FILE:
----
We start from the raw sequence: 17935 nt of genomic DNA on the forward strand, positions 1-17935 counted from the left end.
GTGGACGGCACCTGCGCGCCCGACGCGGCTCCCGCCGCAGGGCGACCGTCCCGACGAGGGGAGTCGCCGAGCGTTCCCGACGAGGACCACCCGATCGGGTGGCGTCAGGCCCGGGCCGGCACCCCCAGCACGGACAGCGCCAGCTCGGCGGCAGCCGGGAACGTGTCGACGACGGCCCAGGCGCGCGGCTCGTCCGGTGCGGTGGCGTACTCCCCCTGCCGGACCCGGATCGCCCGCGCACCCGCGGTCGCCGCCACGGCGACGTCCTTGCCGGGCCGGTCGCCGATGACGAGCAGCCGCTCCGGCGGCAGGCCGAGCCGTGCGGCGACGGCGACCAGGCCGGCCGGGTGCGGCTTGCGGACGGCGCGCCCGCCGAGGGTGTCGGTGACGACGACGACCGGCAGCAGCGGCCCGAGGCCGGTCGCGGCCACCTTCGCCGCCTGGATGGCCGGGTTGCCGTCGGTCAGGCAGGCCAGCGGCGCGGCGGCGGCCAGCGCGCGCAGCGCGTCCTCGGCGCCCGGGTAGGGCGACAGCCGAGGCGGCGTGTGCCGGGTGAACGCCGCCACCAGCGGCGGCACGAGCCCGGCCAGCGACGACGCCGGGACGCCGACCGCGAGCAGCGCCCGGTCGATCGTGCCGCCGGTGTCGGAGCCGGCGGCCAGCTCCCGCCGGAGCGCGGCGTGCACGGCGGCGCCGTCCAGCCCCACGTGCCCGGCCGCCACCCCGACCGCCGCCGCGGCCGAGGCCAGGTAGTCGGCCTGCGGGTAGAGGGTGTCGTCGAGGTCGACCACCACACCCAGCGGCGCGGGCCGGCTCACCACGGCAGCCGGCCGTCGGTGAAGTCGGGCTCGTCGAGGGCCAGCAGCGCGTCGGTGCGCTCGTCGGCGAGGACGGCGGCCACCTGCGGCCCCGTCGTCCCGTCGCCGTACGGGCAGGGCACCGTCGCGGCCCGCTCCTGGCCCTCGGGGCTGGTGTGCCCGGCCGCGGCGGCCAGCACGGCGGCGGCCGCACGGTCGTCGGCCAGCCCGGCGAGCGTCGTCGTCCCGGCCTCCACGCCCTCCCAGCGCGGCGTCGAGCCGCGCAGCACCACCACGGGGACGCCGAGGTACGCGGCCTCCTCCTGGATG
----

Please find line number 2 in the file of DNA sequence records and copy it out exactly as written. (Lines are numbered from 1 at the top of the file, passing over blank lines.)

GTGGACGGCACCTGCGCGCCCGACGCGGCTCCCGCCGCAGGGCGACCGTCCCGACGAGGGGAGTCGCCGAGCGTTCCCGACGAGGACCACCCGATCGGGTGGCGTCAGGCCCGGGCCGGCACCCCCAGCACGGACAGCGCCAGCTCGGCGGCAGCCGGGAACGTGTCGACGACGGCCCAGGCGCGCGGCTCGTCCGGTGCGGTGGCGTACTCCCCCTGCCGGACCCGGATCGCCCGCGCACCCGCGGTCGCCGCCACGGCGACGTCCTTGCCGGGCCGGTCGCCGATGACGAGCAGCCGCTCCGGCGGCAGGCCGAGCCGTGCGGCGACGGCGACCAGGCCGGCCGGGTGCGGCTTGCGGACGGCGCGCCCGCCGAGGGTGTCGGTGACGACGACGACCGGCAGCAGCGGCCCGAGGCCGGTCGCGGCCACCTTCGCCGCCTGGATGGCCGGGTTGCCGTCGGTCAGGCAGGCCAGCGGCGCGGCGGCGGCCAGCGCGCGCAGCGCGTCCTCGGCGCCCGGGTAGGGCGACAGCCGAGGCGGCGTGTGCCGGGTGAACGCCGCCACCAGCGGCGGCACGAGCCCGGCCAGCGACGACGCCGGGACGCCGACCGCGAGCAGCGCCCGGTCGATCGTGCCGCCGGTGTCGGAGCCGGCGGCCAGCTCCCGCCGGAGCGCGGCGTGCACGGCGGCGCCGTCCAGCCCCACGTGCCCGGCCGCCACCCCGACCGCCGCCGCGGCCGAGGCCAGGTAGTCGGCCTGCGGGTAGAGGGTGTCGTCGAGGTCGACCACCACACCCAGCGGCGCGGGCCGGCTCACCACGGCAGCCGGCCGTCGGTGAAGTCGGGCTCGTCGAGGGCCAGCAGCGCGTCGGTGCGCTCGTCGGCGAGGACGGCGGCCACCTGCGGCCCCGTCGTCCCGTCGCCGTACGGGCAGGGCACCGTCGCGGCCCGCTCCTGGCCCTCGGGGCTGGTGTGCCCGGCCGCGGCGGCCAGCACGGCGGCGGCCGCACGGTCGTCGGCCAGCCCGGCGAGCGTCGTCGTCCCGGCCTCCACGCCCTCCCAGCGCGGCGTCGAGCCGCGCAGCACCACCACGGGGACGCCGAGGTACGCGGCCTCCTCCTGGATG